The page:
“To the families of the ones I killed, I am sorry. I am sorry of the grief I put you all through. Please remember that I was only doing my job, a job that even I detest now. What I did to all of you has been horrendous, and I know that this apology will never be enough, but it is all I can give now.
“To my wife, I’m sorry. I’m sorry I hurt you. I’m sorry I couldn’t have been a better husband to you. I love you, and I know I have a terrible way of showing it, and that you would have been fine without the money I made doing these things, but I love you, all the same.”
He took a deep breath before finishing. “And to my son . . . to my son I am the most sorry. My dad left me when I was born. I promised myself that I would never do that to my kid. And now look at me. I am so sorry that you didn’t have a father growing up. I am so sorry that I disappointed you. I was a terrible father to you. I wish I could have regained your trust, but I wouldn’t trust myself either if I were in your position, so I can’t blame you. But please remember that I love you. I love you, and I want the best for you. I was wrong to do what I did. Please don’t end up like me. Please, go to college, become whatever you want to be, and make something good out of yourself. Please, just please, don’t end up like me.”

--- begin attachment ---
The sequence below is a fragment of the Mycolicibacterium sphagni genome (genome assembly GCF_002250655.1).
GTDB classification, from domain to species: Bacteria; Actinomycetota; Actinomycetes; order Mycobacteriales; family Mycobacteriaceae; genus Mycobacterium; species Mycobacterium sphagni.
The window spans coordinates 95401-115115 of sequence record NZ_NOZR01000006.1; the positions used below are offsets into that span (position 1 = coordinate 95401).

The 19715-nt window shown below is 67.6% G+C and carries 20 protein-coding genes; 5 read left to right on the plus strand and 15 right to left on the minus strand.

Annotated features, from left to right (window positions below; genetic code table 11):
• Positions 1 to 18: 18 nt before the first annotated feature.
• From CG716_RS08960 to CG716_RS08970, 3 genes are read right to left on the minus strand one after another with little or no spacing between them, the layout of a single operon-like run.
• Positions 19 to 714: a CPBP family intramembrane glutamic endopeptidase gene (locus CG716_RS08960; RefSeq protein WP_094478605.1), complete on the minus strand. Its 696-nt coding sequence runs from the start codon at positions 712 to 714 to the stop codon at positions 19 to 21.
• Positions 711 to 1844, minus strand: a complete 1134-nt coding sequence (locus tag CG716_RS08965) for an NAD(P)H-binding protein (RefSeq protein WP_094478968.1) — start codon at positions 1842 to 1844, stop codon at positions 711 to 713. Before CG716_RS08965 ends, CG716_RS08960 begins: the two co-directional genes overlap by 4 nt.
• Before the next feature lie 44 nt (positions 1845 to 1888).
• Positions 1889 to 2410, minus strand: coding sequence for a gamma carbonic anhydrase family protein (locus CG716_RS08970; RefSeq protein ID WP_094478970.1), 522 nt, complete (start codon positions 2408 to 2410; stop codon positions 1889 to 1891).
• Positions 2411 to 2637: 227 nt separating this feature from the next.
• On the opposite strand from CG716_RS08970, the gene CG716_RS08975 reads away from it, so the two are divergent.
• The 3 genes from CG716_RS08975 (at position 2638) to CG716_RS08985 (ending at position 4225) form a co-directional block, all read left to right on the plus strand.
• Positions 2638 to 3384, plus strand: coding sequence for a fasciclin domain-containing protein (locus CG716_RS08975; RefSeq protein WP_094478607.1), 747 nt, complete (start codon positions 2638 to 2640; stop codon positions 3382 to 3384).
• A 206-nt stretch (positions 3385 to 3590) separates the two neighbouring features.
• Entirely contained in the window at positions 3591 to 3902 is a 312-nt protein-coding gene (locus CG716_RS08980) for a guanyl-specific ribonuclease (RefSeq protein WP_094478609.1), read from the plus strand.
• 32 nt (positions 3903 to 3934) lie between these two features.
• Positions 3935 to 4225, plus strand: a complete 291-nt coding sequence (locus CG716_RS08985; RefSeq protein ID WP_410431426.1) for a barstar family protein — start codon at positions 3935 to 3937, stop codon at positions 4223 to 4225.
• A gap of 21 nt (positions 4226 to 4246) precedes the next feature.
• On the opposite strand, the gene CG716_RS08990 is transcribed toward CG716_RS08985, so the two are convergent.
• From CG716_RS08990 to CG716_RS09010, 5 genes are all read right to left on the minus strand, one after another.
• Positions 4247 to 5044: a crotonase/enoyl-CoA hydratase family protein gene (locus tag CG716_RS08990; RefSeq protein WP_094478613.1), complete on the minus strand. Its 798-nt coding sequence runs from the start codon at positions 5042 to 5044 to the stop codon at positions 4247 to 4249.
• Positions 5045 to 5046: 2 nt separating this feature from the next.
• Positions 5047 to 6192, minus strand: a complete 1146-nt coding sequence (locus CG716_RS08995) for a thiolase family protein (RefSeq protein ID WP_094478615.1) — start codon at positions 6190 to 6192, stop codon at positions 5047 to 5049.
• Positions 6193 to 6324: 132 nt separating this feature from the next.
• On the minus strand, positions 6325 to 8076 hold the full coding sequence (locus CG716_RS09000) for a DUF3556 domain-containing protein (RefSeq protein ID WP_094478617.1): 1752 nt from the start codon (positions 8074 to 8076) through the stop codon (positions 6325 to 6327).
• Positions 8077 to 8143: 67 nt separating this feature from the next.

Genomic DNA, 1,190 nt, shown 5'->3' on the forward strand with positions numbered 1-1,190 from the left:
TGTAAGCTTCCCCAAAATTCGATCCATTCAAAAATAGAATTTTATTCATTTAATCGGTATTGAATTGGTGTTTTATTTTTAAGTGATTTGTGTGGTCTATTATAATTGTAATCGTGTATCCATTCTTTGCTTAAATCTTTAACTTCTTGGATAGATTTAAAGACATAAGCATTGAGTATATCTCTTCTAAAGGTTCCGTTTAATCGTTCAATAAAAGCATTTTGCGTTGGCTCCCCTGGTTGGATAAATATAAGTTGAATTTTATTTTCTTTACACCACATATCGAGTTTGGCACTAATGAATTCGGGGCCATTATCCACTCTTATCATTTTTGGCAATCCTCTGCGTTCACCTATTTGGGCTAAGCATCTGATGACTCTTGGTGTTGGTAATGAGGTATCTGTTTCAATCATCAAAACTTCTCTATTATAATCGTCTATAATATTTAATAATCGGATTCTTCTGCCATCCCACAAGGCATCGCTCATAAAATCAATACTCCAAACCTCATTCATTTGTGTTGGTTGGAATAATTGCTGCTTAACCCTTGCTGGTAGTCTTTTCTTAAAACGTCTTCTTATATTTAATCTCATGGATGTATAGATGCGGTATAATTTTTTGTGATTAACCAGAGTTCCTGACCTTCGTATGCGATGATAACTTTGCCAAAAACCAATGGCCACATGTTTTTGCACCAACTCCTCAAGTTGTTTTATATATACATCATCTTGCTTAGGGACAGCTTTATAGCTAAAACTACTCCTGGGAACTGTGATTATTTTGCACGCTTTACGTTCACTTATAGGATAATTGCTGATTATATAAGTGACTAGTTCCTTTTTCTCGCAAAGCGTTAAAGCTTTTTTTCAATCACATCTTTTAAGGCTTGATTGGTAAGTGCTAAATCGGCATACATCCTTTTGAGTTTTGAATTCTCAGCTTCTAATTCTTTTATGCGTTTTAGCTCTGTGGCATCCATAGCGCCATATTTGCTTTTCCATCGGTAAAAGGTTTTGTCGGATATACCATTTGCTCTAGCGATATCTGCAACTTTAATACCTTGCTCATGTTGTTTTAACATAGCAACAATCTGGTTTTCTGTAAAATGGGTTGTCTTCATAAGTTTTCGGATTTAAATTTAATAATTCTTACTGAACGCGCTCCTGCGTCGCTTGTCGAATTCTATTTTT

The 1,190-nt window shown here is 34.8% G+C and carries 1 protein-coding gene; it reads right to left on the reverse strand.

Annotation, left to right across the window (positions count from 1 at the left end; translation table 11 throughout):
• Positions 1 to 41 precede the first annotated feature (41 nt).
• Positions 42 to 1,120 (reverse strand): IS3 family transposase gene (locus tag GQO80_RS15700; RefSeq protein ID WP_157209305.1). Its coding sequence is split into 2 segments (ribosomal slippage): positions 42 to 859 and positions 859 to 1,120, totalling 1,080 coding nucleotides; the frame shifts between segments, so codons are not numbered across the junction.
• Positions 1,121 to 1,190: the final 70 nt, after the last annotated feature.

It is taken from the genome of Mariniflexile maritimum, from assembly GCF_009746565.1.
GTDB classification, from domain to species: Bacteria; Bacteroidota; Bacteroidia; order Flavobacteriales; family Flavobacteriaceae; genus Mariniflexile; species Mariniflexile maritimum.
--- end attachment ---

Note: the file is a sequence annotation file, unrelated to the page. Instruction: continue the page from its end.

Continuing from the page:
He looked at the officer, who had recorded what he had just said. “That’s it,” he said.
“It’s time now,” the officer said to him. “This is Sodium thiopental; you’re going to fall asleep from it. Then, you’re not going to feel anything else. And soon it will all be over.”
It wasn’t twenty seconds after he said that that Nicky began to feel so tired. He fell asleep immediately. Then, the Pancuronium bromide was put in. Lastly came the Potassium chloride. Exactly one minute and forty-two seconds later, Nicky Vermicelli was declared dead.